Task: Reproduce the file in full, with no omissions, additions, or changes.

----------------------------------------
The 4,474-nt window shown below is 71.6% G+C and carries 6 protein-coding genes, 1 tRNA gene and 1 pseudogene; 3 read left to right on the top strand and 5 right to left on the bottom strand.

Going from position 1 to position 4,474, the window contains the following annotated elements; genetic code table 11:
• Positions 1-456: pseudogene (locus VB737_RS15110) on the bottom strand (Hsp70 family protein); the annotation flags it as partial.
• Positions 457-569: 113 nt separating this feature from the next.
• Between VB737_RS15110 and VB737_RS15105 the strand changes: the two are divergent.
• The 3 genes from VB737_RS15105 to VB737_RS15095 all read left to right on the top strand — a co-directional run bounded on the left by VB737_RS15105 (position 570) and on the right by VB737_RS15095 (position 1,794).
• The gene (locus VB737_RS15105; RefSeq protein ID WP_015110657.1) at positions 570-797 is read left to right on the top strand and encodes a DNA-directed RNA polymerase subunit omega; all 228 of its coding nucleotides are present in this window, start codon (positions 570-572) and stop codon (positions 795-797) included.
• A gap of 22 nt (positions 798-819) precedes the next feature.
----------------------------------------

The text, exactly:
The 4,474-nt window shown below is 71.6% G+C and carries 6 protein-coding genes, 1 tRNA gene and 1 pseudogene; 3 read left to right on the top strand and 5 right to left on the bottom strand.

Going from position 1 to position 4,474, the window contains the following annotated elements; genetic code table 11:
• Positions 1-456: pseudogene (locus VB737_RS15110) on the bottom strand (Hsp70 family protein); the annotation flags it as partial.
• Positions 457-569: 113 nt separating this feature from the next.
• Between VB737_RS15110 and VB737_RS15105 the strand changes: the two are divergent.
• The 3 genes from VB737_RS15105 to VB737_RS15095 all read left to right on the top strand — a co-directional run bounded on the left by VB737_RS15105 (position 570) and on the right by VB737_RS15095 (position 1,794).
• The gene (locus VB737_RS15105; RefSeq protein ID WP_015110657.1) at positions 570-797 is read left to right on the top strand and encodes a DNA-directed RNA polymerase subunit omega; all 228 of its coding nucleotides are present in this window, start codon (positions 570-572) and stop codon (positions 795-797) included.
• A gap of 22 nt (positions 798-819) precedes the next feature.